Yelp is being sued by its shareholders. The suit claims that Yelp inflated stock prices by lying about their policy of “hiding” bad reviews…for a price. Here’s what you need to know about this lawsuit, and about the claims that Yelp makes restaurants pay to remove bad reviews from prominent positions on its site.
1. Shareholders Are Accusing Yelp of Inflating Its Stock Price
You can read the lawsuit in the document above, portions of which have been highlighted in red by Gigaom’s Jeff John Roberts.
A group of Yelp investors, lead by investor Joseph Curry, are suing Yelp. The suit alleges Yelp would have businesses “pay to suppress negative reviews,” which inflated Yelp’s profits. The suit goes on to argue that Yelp made millions of dollars while engaging in this practice, but did not admit that they were forcing businesses to pay for “hiding” these bad reviews. Because the company was not transparent about these secretive policies, the plaintiffs are arguing that Yelp was artificially increasing their stock price.
2. Yelp CEO May Have Benefited From Inflated Stock Price
Valley Wag writes that Yelp CEO Jeremy Stoppelman made $8,493,479 from sales of company stock earlier this year. Valley Wag that the FTC made an announcement in April that they had received thousands of complaints against Yelp. When those complaints became public knowledge, shareholders were stuck with a stock that had begun to fall.
3. Accustations Against Yelp Began in 2009
The Washington Post report above investigates Yelp’s algorithm for displaying (or hiding) reviews.
Over the years, many business owners have accused Yelp of forcing them to pay out big money in order to remove or hide negative reviews from the site. Some of the earliest examples of these allegations date back to 2009. One restaurant owner shared his experiences with Yelp’s “pay-to-remove” policies:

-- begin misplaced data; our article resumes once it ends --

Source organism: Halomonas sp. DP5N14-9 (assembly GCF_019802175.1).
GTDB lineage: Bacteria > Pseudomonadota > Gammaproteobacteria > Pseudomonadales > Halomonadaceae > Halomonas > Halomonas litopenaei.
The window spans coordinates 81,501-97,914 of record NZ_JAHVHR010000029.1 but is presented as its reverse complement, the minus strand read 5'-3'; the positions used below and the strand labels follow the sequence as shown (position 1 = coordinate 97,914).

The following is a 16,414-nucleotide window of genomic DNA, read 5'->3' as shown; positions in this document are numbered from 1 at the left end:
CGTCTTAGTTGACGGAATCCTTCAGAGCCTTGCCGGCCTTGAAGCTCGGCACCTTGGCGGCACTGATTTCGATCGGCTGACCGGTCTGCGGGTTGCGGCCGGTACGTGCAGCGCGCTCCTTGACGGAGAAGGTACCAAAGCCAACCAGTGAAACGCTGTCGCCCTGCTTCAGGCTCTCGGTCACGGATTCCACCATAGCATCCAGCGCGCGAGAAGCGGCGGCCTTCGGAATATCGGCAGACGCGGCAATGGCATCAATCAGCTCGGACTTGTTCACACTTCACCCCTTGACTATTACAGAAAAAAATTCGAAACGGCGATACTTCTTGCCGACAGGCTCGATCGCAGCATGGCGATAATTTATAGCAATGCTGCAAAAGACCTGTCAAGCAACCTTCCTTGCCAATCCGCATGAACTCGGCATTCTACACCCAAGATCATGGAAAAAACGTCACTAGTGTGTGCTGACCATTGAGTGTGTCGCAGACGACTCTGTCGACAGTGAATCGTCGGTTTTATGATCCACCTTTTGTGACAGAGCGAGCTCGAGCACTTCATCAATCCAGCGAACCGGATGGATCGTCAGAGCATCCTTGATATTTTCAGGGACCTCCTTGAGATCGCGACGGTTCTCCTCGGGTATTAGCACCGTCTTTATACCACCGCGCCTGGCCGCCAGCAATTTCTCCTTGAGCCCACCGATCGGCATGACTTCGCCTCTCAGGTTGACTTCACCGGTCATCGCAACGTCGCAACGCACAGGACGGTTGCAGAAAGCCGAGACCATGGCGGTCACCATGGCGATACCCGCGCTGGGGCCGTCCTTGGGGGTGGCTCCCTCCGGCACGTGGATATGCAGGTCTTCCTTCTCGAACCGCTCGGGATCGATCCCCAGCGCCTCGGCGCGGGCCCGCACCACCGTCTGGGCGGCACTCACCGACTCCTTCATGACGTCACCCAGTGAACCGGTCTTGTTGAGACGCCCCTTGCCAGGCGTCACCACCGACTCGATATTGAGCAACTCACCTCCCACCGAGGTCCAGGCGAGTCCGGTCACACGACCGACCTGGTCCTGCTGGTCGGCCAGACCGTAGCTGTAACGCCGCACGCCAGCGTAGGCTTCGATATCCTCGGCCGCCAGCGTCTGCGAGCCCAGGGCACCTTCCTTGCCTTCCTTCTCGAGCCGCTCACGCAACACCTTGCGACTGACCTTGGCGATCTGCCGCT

“The phone calls came almost daily. It started to get creepy.
‘Hi, this is Mike from Yelp,’ the voice would say. ‘You’ve had three hundred visitors to your site this month. You’ve had a really good response. But you have a few bad ones at the top. I could do something about those.’
This wasn’t your average sales pitch. At least, not the kind that John, an East Bay restaurateur, was used to…John’s restaurant has more than one hundred reviews, and averages a healthy 3.5-star rating. But when John asked Mike what he could do about his bad reviews, he recalls the sales rep responding: ‘We can move them. Well, for $299 a month.'”
4. Yelp Says the ‘Allegations Are False & Without Merit’
— Kristen Sze TV News (@abc7kristensze) August 8, 2014
According to Gigaom, a Yelp spokesman has stated that these “allegations are false and without merit.”
Gigaom adds that the Yelp lawsuit might have some issues gaining traction, since it has never been proven that Yelp uses predatory tactics to force business owners into masking bad reviews:
“The complaint, however, does not cite any specific smoking guns, but instead relies primarily on news accounts, and points to a series of complaints lodged with the Federal Trade Commission. As such, Curry’s allegations remain unproven.”
5. Yelp Just Celebrated Its 10-Year Anniversary
Yelp has been in business for just over ten years. According to the San Jose Mercury News, Yelp now hosts 61 million reviews of merchants in 27 countries. A total of 1,214 of those reviews were personally written by Yelp’s CEO. Nearly 140 million people visit Yelp every month.
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